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Conflicts Of A Madman In Poe's "A Tell Tale Heart" Edgar Allen Poe

1461 words - 6 pages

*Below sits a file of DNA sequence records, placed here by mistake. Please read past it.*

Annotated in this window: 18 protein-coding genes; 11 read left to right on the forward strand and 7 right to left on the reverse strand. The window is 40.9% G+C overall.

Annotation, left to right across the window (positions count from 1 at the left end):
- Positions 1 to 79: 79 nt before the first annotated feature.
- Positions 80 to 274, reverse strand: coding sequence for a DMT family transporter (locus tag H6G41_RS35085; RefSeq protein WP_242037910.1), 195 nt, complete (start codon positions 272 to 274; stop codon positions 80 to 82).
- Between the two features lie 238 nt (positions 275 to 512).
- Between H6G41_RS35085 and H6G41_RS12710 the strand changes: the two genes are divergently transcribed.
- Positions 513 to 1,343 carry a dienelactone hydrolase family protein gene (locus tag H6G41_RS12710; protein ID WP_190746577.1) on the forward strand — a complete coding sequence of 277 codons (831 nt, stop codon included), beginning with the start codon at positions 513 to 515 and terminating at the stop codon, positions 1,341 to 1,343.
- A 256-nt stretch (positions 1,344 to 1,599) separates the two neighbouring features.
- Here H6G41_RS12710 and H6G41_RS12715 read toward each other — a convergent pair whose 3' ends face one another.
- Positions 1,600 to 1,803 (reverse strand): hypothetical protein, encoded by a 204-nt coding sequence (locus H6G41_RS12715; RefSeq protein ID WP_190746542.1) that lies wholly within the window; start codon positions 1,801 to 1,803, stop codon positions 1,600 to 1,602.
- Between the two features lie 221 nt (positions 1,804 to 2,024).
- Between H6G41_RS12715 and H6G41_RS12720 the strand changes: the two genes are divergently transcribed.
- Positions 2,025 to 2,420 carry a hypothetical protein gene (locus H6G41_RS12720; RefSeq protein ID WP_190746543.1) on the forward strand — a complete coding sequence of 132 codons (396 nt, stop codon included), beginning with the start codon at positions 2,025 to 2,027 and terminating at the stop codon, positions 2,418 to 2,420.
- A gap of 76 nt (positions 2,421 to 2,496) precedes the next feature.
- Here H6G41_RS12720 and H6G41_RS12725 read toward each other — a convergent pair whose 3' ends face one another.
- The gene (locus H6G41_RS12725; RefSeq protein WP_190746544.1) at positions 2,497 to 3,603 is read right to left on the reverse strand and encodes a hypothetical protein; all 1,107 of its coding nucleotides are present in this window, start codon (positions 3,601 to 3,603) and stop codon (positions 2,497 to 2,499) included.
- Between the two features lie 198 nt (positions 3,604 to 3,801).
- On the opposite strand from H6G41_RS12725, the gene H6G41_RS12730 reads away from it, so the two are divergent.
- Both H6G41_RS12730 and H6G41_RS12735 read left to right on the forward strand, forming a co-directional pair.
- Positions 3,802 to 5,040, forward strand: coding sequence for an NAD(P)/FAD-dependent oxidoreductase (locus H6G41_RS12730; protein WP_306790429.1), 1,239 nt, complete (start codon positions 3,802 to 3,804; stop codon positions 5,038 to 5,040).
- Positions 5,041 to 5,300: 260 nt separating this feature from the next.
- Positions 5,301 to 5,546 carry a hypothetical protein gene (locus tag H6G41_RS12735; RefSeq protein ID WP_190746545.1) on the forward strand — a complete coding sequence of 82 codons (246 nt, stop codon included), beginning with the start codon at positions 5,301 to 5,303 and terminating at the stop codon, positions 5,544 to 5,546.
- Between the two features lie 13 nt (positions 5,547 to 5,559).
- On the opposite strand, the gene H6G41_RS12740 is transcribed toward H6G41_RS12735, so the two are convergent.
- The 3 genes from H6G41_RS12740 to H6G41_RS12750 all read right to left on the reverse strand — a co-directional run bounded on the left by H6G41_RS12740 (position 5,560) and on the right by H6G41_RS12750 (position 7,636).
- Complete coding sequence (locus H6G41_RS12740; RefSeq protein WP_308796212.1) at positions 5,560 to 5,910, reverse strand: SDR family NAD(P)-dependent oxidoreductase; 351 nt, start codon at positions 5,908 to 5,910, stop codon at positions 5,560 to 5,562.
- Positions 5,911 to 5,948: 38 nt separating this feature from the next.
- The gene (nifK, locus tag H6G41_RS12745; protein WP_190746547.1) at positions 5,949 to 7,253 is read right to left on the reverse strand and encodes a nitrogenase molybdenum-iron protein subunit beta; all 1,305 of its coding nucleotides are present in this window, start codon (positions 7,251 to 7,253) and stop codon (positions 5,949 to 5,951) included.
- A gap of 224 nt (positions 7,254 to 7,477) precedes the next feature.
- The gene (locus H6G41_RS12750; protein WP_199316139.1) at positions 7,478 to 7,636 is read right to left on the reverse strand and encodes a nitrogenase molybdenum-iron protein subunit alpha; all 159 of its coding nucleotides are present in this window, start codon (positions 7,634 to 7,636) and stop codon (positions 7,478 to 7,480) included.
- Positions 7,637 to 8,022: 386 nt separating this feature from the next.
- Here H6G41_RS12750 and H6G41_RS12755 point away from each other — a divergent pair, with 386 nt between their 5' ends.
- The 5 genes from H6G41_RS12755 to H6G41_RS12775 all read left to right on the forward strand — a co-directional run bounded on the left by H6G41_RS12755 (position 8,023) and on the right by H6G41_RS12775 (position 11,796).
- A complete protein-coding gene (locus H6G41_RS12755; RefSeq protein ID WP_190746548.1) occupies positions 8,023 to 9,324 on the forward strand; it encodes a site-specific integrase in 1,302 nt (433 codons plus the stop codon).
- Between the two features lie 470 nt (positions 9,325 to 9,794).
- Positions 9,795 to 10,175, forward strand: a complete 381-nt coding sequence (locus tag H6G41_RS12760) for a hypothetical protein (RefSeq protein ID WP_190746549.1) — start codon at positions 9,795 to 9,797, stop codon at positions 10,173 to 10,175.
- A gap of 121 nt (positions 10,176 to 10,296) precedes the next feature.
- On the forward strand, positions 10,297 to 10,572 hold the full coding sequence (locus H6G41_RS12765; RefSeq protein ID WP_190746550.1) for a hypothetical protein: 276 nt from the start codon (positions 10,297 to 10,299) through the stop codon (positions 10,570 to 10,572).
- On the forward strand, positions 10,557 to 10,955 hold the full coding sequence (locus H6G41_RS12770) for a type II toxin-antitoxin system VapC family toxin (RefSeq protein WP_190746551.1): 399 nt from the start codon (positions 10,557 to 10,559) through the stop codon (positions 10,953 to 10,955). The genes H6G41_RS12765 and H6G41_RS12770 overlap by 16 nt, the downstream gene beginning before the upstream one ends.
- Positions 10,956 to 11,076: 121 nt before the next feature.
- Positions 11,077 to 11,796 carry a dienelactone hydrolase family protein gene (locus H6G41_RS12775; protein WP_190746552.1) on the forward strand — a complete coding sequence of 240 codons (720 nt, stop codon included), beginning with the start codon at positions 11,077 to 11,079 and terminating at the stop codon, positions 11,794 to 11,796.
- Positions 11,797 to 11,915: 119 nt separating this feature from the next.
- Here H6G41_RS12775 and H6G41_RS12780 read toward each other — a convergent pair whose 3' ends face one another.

When we try to define human nature, we must consider the balance of both good and evil or light and dark. Many times these qualities exist simultaneously and maintain a balance, but sometimes this stability is lost and the "darker side" surfaces. Have you ever wondered what it takes to push someone over the edge? In Edgar Allen Poe's "The Tell-Tale Heart," the narrator posses four qualities of mental instability that seem to contribute to his horrible crime - nervousness, delusions of grandeur, violence, and auditory hallucinations.The first and perhaps most obvious symptom of mental illness exhibited by the narrator is nervousness. This nervousness is apparent in the first line of the story: "True! - nervous - very, very dreadfully nervous I had been and am; but why will you say that I am mad"(34)? The narrator seems nervous because he does not want the reader to think that he is mad. It is very important to him that the reader sees what effort he has put into the crime. I find it interesting that the narrator feel the need to defend his sanity in the first line of the story, because the reader does not yet know the details of the story. We see this nervousness again on the eighth night as he is staring at the "vulture eye" (34). He describes the beating of the heart, and he attributes it to the terror that the old man is feeling. He is in fact hearing the beating of his own heart. He says "I have told you that I am nervous: so I am"(35). In his nervousness, the sound of the beating heart "incited me to uncontrollable terror"(36). His nervousness that a neighbor may hear the sound urges him to kill the man. The fact that he attributes his own fear and nervousness to the old man once again points to a mental instability.This leads to yet another symptom of mental illness - delusions of grandeur. To show how sane he is, the narrator begins to go into elaborate detail describing the preparations for murder. "You should have seen me. You should have seen how wisely I proceeded - with what caution - with what foresight - with what dissimulation I went to work"(34)! He takes great pride in his patience and stealth as he enters the old man's room every night for a week. "It took me an hour to place my whole head within the opening so far that I could see him as he lay upon his bed. Ha! - would a madman have been as wise as this"(34)? Even as he brags about himself, he still worries about whether or not the reader thinks that he is a madman. We once again see delusions of grandeur when he describes "the wise precautions that I took for concealment of the body"(36). He has "replaced the boards so cleverly, cunningly...there was nothing to wash out - no stain of any kind - no bloodspots anywhere. I had been too wary for that"(36). He places great emphasis on his wisdom in dealing with the disposal of the body, that he does not associate it with the brutality of the crime.His mental illness also manifests itself in the narrator's lack of insight into his...

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